Nanotechnology in textiles - the new black

(Nanowerk Spotlight) Nanoengineered functional textiles are going to revolutionize the clothing that you'll wear. The potential of nanotechnology in the development of new materials in the textile industry is considerable. On the one hand, existing functionality can be improved using nanotechnology and on the other, it could make possible the manufacture of textiles with entirely new properties or the combination of different functions in one textile material (read our previous Nanowerk Spotlight on this topic: "Nanotechnology textiles").
Applications of nanotechnology in textiles
Applications of nanotechnology in textiles. (Reprinted with permission by American Chemical Society)
A first generation of nano-enhanced textiles benefitted from nano finishing: Coating the surface of textiles and clothing with nanoparticles is an approach to the production of highly active surfaces to have UV-blocking, antimicrobial, antistatic, flame retardant, water and oil repellent, wrinkle resistant, and self-cleaning properties.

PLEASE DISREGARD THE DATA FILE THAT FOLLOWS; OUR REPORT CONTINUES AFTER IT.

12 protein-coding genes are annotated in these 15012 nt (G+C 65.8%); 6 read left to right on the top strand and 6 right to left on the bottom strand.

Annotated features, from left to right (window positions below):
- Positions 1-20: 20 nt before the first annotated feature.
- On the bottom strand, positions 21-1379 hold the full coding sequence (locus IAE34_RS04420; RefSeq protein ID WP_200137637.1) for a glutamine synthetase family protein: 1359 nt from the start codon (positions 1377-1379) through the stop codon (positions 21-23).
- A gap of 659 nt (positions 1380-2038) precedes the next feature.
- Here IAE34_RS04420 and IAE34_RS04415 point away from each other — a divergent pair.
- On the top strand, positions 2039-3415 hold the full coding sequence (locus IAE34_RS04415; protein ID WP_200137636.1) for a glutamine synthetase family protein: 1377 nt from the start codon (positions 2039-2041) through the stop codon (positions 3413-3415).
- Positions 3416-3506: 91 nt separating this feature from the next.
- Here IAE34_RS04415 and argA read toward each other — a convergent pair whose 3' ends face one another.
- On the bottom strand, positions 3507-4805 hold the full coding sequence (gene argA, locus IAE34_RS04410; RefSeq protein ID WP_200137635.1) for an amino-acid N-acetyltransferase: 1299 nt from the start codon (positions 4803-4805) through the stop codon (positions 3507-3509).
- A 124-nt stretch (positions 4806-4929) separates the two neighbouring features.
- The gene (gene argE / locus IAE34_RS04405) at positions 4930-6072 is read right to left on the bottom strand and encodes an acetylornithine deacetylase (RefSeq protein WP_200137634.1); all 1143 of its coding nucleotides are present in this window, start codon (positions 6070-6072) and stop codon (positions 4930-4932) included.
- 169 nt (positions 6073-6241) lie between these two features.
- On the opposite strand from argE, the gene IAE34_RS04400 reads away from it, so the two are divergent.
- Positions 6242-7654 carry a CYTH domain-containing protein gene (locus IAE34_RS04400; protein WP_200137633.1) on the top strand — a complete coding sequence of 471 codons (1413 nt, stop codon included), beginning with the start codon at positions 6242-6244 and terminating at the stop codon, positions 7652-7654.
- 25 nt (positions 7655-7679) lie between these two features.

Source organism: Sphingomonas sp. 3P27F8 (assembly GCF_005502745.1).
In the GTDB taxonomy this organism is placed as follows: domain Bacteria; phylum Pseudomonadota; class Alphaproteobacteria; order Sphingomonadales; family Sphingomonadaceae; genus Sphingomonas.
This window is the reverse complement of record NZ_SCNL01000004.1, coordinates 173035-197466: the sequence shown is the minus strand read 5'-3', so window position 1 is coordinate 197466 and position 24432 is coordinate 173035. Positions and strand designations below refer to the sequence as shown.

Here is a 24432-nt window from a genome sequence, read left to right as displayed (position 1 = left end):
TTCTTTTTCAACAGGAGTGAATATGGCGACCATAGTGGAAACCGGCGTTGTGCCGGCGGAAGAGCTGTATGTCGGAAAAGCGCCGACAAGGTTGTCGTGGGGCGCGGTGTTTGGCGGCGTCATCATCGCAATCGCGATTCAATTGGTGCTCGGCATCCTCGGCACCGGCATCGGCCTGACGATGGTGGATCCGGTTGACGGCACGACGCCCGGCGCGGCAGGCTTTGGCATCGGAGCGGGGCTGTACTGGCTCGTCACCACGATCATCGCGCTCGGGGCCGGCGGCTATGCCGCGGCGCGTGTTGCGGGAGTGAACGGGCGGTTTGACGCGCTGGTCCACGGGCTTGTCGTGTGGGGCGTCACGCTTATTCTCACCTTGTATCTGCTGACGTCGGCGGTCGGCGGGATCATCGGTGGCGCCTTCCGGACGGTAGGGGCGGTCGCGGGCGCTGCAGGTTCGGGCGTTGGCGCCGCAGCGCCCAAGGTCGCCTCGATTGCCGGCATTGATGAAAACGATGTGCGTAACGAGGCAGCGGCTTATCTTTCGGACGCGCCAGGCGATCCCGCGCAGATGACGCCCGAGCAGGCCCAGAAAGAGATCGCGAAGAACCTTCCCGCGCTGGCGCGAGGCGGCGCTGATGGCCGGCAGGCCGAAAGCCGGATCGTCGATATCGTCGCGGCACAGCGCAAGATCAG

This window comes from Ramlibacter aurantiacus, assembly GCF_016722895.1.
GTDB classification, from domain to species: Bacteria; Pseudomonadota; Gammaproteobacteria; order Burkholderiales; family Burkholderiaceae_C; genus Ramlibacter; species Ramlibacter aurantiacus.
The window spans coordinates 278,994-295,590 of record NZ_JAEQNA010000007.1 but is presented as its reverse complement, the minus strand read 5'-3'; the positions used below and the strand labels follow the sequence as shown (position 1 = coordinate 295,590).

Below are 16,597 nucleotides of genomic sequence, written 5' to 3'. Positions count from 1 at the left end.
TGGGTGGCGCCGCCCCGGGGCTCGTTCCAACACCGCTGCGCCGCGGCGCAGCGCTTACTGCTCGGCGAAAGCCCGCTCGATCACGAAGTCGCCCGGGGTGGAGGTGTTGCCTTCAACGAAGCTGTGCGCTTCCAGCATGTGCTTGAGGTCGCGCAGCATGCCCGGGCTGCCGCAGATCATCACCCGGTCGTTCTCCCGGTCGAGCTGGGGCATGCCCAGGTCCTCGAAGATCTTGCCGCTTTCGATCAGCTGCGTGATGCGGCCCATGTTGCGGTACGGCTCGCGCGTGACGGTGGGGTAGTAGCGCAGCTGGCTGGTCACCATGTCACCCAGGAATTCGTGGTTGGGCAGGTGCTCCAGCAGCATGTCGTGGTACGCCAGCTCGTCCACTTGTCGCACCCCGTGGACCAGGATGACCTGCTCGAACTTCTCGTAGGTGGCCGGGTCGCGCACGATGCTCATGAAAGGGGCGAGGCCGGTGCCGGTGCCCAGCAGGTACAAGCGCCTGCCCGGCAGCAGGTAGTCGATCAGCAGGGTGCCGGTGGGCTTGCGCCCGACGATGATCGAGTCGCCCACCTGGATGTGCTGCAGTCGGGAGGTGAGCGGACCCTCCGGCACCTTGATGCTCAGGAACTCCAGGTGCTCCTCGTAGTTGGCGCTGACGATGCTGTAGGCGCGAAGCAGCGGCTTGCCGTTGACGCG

One stubborn hurdle that prevents nanomaterial-enhanced textiles from becoming more of a commercial reality is the insufficient durability of nanocoatings on textile fibers or the stability of various properties endowed by nanoparticles. Quite simply put, the 'smart' comes off during washing.
While antimicrobial properties are exerted by nano-silver, UV blocking, self-cleaning and flame-retardant properties are imparted by nano-metal oxide coatings. Zinc oxide nanoparticles embedded in polymer matrices like soluble starch are a good example of functional nanostructures with potential for applications such as UV-protection ability in textiles and sunscreens, and antibacterial finishes in medical textiles and inner wears (read more about nanofinishing in textile technology).
textile net on a body suit
Sandy Mattei models a design by Matilda Ceesay with a Permethrin-releasing textile net. (Image: Cornell University)